Microbial Diversity in North Western Himalayan Agroecosystems: Functions and Applications

  • Vandana Jaggi
  • N. T. Brindhaa
  • Manvika Sahgal
Part of the Rhizosphere Biology book series (RHBIO)


North Western Himalayan region is home to varied ecosystems ranging from completely snow-covered mountain slopes, alpine meadows, dense forests, and agricultural terraces across altitudinal gradients. The pristine habitats of Himalayan region have been the hotspot for the exploration of microbial diversity. Both classical and molecular approaches have been utilized in biodiversity studies. Lately metagenomic analysis based on next-generation sequencing has become common to estimate the abundance and diversity of both bacteria and fungi. Further, 16S rDNA sequencing-based metagenome analysis help in determining the taxonomic composition of resident microbial community. Microbial communities of mountain ecosystems are unique and diverse. The microbial community structure in this region is governed by various factors including temperature and altitudinal gradients, climate change, soil characteristics, and plant species diversity. Forests and agriculture are primary livelihood source in Himalayas, so investigation of microbes in these niches becomes important. Acidobacteria, Actinobacteria, and Proteobacteria are dominant phyla in high-altitude cold Himalayan desert soil while Firmicutes and Bacteroidetes at lower altitude. In contrast, Firmicutes followed by Proteobacteria dominated hot springs, while Acidobacteria is followed by Actinobacteria alpine meadows. Considering that microbes are inherent component of mountain agroecosystems that are faced with constraints such as remoteness and inaccessibility, marginality, and fragility in terms of moisture stress and the poor soil conditions and a short growing season. Therefore, a comprehensive approach with emphasis on microbial component is required as a long-term strategy for agriculture sustainability in the region.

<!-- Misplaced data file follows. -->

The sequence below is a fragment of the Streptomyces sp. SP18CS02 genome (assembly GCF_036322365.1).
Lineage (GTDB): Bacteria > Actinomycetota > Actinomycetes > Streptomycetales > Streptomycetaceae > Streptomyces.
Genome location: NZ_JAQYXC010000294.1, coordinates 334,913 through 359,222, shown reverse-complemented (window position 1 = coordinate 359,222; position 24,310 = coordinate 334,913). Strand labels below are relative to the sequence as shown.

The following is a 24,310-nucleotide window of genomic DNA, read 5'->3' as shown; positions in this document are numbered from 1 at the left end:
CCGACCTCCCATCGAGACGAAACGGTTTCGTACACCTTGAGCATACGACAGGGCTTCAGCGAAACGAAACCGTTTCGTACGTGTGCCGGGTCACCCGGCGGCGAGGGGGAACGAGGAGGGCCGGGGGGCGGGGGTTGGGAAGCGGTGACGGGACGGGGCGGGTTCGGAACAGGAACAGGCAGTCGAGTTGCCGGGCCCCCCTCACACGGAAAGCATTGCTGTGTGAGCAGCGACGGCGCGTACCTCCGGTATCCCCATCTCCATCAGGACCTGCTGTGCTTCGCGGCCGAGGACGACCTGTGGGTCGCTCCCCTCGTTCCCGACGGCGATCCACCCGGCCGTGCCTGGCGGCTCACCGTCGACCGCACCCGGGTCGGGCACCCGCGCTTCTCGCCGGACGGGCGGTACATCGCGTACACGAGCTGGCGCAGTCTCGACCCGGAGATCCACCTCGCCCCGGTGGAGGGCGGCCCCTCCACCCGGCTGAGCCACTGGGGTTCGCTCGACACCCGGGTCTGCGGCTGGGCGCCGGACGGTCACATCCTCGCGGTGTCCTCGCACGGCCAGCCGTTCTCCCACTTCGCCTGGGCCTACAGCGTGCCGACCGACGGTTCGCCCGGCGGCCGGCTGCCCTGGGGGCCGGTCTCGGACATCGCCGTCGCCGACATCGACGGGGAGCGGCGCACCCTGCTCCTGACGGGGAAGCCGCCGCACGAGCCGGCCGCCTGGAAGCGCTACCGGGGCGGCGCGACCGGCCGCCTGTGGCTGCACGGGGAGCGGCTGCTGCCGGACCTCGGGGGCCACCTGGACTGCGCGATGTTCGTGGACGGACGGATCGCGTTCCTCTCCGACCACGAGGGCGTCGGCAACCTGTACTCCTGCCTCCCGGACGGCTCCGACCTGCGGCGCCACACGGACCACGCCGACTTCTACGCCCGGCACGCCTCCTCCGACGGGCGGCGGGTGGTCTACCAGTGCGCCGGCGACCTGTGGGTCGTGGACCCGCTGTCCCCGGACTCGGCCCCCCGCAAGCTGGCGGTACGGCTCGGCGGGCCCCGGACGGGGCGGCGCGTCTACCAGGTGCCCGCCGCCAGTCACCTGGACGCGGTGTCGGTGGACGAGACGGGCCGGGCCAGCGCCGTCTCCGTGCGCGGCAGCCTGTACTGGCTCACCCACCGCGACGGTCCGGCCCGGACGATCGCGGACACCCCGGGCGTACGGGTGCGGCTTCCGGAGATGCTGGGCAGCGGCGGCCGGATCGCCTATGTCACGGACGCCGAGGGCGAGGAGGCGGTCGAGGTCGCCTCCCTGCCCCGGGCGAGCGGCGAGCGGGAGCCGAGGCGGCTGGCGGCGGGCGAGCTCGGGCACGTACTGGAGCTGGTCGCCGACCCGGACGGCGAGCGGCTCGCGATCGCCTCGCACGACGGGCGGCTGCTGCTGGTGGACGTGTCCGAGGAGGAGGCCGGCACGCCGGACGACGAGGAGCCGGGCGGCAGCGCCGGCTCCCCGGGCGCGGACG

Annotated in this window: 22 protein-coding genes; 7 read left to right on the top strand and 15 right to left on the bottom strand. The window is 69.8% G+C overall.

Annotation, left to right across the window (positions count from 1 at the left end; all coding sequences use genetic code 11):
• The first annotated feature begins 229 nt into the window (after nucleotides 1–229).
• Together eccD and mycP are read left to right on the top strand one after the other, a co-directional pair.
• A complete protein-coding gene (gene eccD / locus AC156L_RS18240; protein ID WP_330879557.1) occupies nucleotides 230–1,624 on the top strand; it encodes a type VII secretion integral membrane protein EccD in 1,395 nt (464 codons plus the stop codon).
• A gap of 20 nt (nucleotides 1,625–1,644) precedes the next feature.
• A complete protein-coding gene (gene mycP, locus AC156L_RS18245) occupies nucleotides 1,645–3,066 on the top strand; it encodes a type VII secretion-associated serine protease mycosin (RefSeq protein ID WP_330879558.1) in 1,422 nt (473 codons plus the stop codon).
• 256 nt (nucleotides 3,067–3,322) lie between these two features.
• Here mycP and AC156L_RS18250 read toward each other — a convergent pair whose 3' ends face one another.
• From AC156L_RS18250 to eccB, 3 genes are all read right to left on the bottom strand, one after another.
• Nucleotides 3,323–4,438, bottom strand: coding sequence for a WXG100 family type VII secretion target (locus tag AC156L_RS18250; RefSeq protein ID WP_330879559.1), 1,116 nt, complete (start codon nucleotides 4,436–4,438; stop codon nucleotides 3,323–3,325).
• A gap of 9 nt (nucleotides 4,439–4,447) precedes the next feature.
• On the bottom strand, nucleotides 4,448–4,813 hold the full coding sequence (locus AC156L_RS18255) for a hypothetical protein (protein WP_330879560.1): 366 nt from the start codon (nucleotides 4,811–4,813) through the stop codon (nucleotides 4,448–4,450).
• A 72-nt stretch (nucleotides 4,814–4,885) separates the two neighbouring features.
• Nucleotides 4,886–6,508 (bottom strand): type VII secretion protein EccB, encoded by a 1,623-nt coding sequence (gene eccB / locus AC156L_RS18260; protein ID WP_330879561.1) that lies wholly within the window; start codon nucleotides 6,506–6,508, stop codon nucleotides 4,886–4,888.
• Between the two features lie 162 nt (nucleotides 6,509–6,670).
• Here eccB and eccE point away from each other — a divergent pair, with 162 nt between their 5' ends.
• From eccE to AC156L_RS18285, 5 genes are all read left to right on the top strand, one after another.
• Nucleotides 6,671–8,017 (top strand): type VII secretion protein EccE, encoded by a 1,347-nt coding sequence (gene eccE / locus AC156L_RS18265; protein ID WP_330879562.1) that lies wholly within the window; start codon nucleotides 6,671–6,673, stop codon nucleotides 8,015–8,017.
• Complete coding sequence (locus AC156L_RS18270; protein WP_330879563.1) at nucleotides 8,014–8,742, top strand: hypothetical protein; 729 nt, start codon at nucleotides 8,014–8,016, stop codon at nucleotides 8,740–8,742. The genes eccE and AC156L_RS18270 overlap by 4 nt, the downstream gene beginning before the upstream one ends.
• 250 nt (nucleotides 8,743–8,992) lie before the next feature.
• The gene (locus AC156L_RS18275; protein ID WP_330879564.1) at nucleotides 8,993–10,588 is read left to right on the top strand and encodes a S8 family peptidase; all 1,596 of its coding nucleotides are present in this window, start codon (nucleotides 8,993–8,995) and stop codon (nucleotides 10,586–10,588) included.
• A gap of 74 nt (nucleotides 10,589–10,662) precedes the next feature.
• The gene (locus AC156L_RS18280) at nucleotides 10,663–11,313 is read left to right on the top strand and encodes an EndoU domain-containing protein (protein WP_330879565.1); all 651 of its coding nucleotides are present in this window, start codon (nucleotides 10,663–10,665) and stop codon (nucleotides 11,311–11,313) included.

North Western Himalayan region Metagenome Microbial diversity Pristine habitats Agroecosystem 


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Copyright information

© Springer Nature Singapore Pte Ltd. 2020

Authors and Affiliations

  • Vandana Jaggi
    • 1
  • N. T. Brindhaa
    • 1
  • Manvika Sahgal
    • 1
  1. 1.Department of MicrobiologyG. B. Pant University of Agriculture and TechnologyPantnagarIndia

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